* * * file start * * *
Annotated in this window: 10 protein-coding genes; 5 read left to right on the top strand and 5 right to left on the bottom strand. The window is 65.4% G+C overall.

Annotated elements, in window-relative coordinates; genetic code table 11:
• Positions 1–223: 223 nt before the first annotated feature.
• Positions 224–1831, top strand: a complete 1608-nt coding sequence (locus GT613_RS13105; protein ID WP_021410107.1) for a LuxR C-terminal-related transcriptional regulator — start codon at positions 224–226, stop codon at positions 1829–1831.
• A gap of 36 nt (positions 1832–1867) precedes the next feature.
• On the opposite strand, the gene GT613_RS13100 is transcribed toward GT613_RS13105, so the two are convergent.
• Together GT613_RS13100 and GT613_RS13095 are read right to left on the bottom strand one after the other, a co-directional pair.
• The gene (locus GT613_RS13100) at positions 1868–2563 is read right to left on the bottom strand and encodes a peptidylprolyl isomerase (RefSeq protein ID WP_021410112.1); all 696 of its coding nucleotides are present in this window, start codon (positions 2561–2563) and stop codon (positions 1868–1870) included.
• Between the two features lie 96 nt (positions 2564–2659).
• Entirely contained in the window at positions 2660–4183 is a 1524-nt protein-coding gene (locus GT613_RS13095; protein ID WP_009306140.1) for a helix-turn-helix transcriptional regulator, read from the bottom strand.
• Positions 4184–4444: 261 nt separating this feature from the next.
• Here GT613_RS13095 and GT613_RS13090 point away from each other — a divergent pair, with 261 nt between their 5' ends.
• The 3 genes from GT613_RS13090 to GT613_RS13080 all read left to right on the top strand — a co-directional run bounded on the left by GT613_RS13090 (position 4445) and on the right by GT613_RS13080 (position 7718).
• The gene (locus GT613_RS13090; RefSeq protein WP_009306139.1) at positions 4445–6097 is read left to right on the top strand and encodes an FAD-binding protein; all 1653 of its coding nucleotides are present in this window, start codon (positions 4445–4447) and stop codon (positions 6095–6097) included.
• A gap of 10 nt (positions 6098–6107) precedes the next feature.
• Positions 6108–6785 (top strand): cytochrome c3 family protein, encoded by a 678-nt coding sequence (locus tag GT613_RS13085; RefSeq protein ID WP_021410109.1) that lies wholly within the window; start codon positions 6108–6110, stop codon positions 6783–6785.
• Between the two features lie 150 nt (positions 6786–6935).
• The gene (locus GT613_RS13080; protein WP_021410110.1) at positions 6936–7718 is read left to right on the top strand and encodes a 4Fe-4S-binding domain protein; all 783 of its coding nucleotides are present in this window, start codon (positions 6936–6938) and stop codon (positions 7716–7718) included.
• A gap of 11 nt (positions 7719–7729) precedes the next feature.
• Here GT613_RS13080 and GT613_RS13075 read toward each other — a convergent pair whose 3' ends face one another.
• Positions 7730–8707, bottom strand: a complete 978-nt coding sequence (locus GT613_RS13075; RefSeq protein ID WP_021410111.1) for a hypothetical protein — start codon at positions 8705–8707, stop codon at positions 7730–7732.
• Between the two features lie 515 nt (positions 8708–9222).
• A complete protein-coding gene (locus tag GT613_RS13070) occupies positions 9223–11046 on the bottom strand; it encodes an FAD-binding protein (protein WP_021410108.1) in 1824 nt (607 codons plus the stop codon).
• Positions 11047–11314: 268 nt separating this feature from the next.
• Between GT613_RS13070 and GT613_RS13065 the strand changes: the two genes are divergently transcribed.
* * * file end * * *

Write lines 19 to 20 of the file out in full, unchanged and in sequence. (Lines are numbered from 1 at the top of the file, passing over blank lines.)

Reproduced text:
• A gap of 11 nt (positions 7719–7729) precedes the next feature.
• Here GT613_RS13080 and GT613_RS13075 read toward each other — a convergent pair whose 3' ends face one another.